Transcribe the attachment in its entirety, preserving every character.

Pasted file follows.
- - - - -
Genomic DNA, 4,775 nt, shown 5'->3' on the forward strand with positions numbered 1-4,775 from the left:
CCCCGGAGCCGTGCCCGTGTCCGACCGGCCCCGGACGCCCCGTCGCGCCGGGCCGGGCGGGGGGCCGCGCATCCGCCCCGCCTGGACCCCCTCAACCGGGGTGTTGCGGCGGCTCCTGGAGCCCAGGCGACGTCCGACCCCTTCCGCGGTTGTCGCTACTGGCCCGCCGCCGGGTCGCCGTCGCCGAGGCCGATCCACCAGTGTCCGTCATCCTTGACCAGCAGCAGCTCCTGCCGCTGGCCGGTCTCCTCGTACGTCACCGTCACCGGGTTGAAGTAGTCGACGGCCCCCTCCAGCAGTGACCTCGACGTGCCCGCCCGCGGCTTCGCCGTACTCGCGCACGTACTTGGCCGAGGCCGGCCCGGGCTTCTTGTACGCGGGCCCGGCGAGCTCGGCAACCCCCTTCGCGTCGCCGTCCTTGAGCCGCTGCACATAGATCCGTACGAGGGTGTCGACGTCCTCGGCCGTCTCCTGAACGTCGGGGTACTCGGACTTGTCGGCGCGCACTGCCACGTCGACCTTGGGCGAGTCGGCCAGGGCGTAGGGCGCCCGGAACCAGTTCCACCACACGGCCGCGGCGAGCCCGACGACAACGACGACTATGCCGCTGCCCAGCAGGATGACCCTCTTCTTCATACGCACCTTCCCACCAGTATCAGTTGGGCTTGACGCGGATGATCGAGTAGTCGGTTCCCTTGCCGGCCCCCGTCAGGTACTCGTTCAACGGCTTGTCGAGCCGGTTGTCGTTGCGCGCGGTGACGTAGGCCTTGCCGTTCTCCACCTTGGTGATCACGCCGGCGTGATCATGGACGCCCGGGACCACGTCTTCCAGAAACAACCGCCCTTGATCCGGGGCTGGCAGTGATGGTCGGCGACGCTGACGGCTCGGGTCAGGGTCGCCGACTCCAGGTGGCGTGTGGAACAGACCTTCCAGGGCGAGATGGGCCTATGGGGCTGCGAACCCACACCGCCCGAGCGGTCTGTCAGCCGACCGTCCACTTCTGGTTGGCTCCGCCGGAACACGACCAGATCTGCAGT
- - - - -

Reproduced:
Genomic DNA, 4,775 nt, shown 5'->3' on the forward strand with positions numbered 1-4,775 from the left:
CCCCGGAGCCGTGCCCGTGTCCGACCGGCCCCGGACGCCCCGTCGCGCCGGGCCGGGCGGGGGGCCGCGCATCCGCCCCGCCTGGACCCCCTCAACCGGGGTGTTGCGGCGGCTCCTGGAGCCCAGGCGACGTCCGACCCCTTCCGCGGTTGTCGCTACTGGCCCGCCGCCGGGTCGCCGTCGCCGAGGCCGATCCACCAGTGTCCGTCATCCTTGACCAGCAGCAGCTCCTGCCGCTGGCCGGTCTCCTCGTACGTCACCGTCACCGGGTTGAAGTAGTCGACGGCCCCCTCCAGCAGTGACCTCGACGTGCCCGCCCGCGGCTTCGCCGTACTCGCGCACGTACTTGGCCGAGGCCGGCCCGGGCTTCTTGTACGCGGGCCCGGCGAGCTCGGCAACCCCCTTCGCGTCGCCGTCCTTGAGCCGCTGCACATAGATCCGTACGAGGGTGTCGACGTCCTCGGCCGTCTCCTGAACGTCGGGGTACTCGGACTTGTCGGCGCGCACTGCCACGTCGACCTTGGGCGAGTCGGCCAGGGCGTAGGGCGCCCGGAACCAGTTCCACCACACGGCCGCGGCGAGCCCGACGACAACGACGACTATGCCGCTGCCCAGCAGGATGACCCTCTTCTTCATACGCACCTTCCCACCAGTATCAGTTGGGCTTGACGCGGATGATCGAGTAGTCGGTTCCCTTGCCGGCCCCCGTCAGGTACTCGTTCAACGGCTTGTCGAGCCGGTTGTCGTTGCGCGCGGTGACGTAGGCCTTGCCGTTCTCCACCTTGGTGATCACGCCGGCGTGATCATGGACGCCCGGGACCACGTCTTCCAGAAACAACCGCCCTTGATCCGGGGCTGGCAGTGATGGTCGGCGACGCTGACGGCTCGGGTCAGGGTCGCCGACTCCAGGTGGCGTGTGGAACAGACCTTCCAGGGCGAGATGGGCCTATGGGGCTGCGAACCCACACCGCCCGAGCGGTCTGTCAGCCGACCGTCCACTTCTGGTTGGCTCCGCCGGAACACGACCAGATCTGCAGT